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BOOK REVIEW DEPARTMENT
ont any halo. Her adventures in the Tennes-
see mountains are of the sort to inspire a hearty
handshake instead of sentimental admiration.
She tries, and usually succeeds, in being cheer-
ful, but she does not exude sweetness like an
over-ripe peach. She is brave, with the sort
' of courage that grits teeth and makes activity
imperative. She is a plain every-day girl who
meets a good proportion of hard luck. She
meets it bravely just as do thousands of other
girls to-day. She renounces happiness, but is
not happy nor resigned in doing so, yet she
sticks to what she thinks is right. It is a hard
fight and she is often rebellious. It takes plain
"grit" to stick to her resolution.
This is not a story to invoke the army of
sweet and sticky adjectives such as "charming,"
"clean," "delightful" and their ilk. The same
sort of° red blood flows in Nancy's veins as
flows in Jack London's heroes — only her adven-
tures are internal rather than external. Left an
orphan she is "passed on" from one relative to
another in a way to make most girls full of self-
pity. She keeps her eyes fixed on the funny
side of things, and when she gives up the man
she loves so as not to interfere with his career,
she is so afraid of being weak that in order to
cover her real feelings she flies into quite a
Her good friend the Bishop, her aunt, Mrs.
Chubb, and the mountain people are simply and
excellently done. The book is full of sentiment
but ; with no hint of sentimentality. . It is the
kind of story that makes the reader feel strong
in a rampant sort of way, and does not cater
to tears or morbidity. It is a girl's fight against
unhappiness. It is a brave fight, but not a spec-
tacular one. Nancy is an inspiration to all who
read about her.
The author has done a fine thing in giving us
a heroine who tries to be happy without hysterics
or sentimentality — one whom we can respect be-
cause of her quiet self-control and practical ef-
forts to make the best of life. Nancy is not a
professional joy-maker — she is a practical ex-
ample, good to follow, and we commend her to
..all people suffering from self-pity or any sort of
FULL SWING, by Frank Dauby. (J. B. Lip-
pi ncott Company.)
FOR those who can see, "Full Swing" is a
tragedy, although not cast in that form.
The chief character, Agatha Wanstead, has the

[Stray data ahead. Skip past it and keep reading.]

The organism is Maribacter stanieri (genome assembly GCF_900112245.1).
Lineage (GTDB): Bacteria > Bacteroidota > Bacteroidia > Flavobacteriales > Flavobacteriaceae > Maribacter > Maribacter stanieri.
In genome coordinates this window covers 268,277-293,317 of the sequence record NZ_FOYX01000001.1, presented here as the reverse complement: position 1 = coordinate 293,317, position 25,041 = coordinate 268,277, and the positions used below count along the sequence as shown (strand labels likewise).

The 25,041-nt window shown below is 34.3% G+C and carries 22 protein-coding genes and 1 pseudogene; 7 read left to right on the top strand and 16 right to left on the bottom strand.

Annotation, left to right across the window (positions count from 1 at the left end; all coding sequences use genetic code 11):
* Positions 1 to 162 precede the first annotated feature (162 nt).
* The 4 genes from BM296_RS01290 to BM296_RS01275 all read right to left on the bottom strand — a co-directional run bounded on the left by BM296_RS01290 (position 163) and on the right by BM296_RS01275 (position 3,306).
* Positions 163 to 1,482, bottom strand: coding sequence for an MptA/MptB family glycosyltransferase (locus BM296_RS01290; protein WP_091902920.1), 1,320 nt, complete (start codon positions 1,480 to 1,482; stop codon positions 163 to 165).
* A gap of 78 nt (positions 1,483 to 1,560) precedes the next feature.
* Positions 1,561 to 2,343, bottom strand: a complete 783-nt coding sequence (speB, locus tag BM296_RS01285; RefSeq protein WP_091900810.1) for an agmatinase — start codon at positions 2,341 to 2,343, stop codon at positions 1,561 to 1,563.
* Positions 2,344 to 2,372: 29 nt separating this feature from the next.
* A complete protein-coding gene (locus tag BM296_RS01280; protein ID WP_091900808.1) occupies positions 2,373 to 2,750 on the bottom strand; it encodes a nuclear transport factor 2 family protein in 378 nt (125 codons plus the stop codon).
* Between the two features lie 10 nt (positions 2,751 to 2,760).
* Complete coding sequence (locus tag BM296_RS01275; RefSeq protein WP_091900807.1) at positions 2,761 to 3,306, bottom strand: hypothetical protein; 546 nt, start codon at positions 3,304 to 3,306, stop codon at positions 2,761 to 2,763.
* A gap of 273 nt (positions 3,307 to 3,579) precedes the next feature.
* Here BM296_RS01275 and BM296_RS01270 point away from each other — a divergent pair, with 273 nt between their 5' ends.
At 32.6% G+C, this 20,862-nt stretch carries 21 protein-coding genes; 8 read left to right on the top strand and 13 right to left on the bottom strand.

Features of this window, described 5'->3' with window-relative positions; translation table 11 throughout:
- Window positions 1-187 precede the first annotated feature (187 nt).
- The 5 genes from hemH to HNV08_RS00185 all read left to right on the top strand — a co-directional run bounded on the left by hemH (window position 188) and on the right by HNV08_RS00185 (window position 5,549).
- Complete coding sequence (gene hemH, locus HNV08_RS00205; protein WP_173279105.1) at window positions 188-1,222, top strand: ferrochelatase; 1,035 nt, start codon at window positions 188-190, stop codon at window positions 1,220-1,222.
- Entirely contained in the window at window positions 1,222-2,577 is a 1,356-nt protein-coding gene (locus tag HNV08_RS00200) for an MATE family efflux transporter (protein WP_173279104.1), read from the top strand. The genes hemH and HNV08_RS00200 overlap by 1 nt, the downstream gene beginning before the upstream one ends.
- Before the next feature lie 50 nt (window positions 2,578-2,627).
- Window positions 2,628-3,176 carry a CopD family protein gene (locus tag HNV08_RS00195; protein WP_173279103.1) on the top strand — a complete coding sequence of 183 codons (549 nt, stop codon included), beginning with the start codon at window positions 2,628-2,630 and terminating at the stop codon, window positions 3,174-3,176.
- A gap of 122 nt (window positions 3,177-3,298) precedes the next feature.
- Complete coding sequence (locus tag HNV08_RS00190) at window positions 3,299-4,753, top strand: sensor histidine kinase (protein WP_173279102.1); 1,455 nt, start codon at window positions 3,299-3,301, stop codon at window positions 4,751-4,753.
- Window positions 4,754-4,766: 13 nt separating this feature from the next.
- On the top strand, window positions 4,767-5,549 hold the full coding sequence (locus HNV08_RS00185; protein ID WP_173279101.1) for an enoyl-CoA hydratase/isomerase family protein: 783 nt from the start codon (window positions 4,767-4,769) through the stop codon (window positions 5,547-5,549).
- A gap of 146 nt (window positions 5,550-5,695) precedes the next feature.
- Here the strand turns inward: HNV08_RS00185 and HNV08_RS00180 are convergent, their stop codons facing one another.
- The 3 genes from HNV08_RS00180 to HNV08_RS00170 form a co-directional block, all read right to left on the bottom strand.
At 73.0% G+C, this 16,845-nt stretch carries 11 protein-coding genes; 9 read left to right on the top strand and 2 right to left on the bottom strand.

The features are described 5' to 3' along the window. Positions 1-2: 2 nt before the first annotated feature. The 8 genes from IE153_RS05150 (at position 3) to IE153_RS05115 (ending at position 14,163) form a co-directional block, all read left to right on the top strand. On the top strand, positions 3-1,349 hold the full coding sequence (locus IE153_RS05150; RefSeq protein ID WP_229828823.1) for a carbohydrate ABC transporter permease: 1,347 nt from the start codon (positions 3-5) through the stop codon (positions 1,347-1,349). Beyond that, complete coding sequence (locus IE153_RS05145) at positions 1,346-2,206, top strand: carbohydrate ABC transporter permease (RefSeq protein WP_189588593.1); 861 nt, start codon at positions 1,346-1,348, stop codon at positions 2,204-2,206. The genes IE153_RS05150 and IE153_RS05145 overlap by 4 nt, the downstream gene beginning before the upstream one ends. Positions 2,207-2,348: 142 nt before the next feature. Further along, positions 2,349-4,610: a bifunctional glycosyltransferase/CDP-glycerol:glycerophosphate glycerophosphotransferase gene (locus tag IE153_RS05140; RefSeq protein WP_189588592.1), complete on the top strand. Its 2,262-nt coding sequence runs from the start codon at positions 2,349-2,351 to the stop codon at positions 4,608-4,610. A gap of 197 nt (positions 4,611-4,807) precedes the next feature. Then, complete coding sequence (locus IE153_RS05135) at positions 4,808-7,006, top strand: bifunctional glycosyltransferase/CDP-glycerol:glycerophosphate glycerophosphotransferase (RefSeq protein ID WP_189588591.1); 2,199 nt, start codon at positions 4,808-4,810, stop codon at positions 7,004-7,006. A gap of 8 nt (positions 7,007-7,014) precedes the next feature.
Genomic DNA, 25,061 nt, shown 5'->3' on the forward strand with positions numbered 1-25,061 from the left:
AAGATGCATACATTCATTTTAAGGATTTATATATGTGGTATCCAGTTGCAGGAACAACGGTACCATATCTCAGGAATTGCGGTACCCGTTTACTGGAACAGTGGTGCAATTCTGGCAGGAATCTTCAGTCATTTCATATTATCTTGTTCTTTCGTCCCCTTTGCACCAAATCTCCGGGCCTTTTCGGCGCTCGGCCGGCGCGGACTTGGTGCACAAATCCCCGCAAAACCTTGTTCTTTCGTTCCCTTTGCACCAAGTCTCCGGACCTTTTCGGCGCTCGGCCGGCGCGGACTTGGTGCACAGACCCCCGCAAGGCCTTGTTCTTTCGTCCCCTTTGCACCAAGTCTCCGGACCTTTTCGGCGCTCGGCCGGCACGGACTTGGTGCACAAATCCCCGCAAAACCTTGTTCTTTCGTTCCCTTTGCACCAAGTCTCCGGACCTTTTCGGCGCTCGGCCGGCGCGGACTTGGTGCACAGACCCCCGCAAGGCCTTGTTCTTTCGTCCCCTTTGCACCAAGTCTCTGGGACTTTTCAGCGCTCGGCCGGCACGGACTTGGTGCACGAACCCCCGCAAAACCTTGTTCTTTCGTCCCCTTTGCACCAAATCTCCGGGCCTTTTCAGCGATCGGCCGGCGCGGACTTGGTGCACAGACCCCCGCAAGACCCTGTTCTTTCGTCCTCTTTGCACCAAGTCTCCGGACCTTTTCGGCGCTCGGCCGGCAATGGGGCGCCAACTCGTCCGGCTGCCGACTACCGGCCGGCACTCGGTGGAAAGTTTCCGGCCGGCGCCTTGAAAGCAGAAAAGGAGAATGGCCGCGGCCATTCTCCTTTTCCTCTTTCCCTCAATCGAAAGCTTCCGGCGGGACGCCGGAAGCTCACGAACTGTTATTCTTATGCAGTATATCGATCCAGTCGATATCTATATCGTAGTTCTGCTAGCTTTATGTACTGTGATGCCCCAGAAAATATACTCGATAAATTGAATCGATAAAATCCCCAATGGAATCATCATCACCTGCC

disastrous faculty of always doing what turns
out to be wrong, although meaning to do what
is right. Throughout all of her mistakes from
the time, when, as a child she opened the green-
house door and let in the cold fresh air, so
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THEODORE S. BERGEY
BERGEY'S CHICAGO OPERA SCHOOL
430-431 FINE ARTS BUILDING
Telephone Harrsion 1595
Voice Culture, Singing and the Study of
Opera in French, Italian, German, English,
Stage Deportment, under Theodore S. Ber-
gey's personal direction.
Piano Instruction, Coaching, Accompany-
ing, by Mrs. Ethel Sutherlin Bergey.
An American School with all the advantages of
Europe. Has been recommended by Teachers and
Singers of great reputation in Europe and America.
ETHEL S. BERGEY
BOOK REVIEW DEPARTMENT
good for little girls but so bad for orchids, up
to her death bed when she attempted to poison
her grandchild because she thought it stood in
the way of her son's happiness, she never was
able to profit by experience, nor to learn that
her judgment might be wrong.
She ruled family and friends with. a high hand,
never permitting them to do anything except
what she thought best. And herself she tor-
tured most of all by refusing the good things
that life held out, and choosing all those which
made her unhappy. She starved her love, hid
her natural passions, and failed to understand
both her own nature and the natures of those
about her. A most exasperating person to read
about or to know, surely, but very true to life
and very tragic when one considers her sin-
cerity and deep desire to do right by everyone.
Who does not know some living person who al-
ways takes the wrong turn in the road?
Left an orphan with a baby step-sister, she
refuses to marry the good man who loves her
because through mistaken conscientiousness
she believes that she must devote her life to the
baby. She suffers, Andrew suffers, and later
on through mistaken solicitude she ruins the
happiness of the sister. Then she takes a fresh
start by marrying ~a dissolute Irish nobleman
and having a son of her own. Again unhappi-
ness to everyone and injustice to her boy. Later
we find her sister's little daughter and her own
son falling in love, but a new series of ob-
stinate mistakes brings real tragedy, and onh
at her death do affairs become straightened out
so that her son and her step-daughter may be
The book abounds in events of interest, and
the plot is lively and complicated, yet' the real
merit lies in the character drawing. Agatha. An-
drew, the son, Biddy, all the unimportant as
well as the important characters are excellently
THE GREEN SEAL, by Charles Edmond Walk
(A. C. McClurg and Company.)
A YOUNG man inherits a mysterious ring
and has a wonderful diamond thrust upon
him. He achieves — not greatness — but a
charming stenographer who is mixed up in all
these complications. The root of all this trouble
lies in faraway Thibet, in a sort of religious sect.
It is very puzzling, very exciting, very unex-
pected and thoroughly readable. Chinamen, de-
tectives, opium smugglers, convicts, beauty
doctors appear and disappear with lightening
rapidity. The reader is taken on breathless,
night automobile rides; is led along one clew
after another, each of which seems to be the
right one, only to have it exploded by some new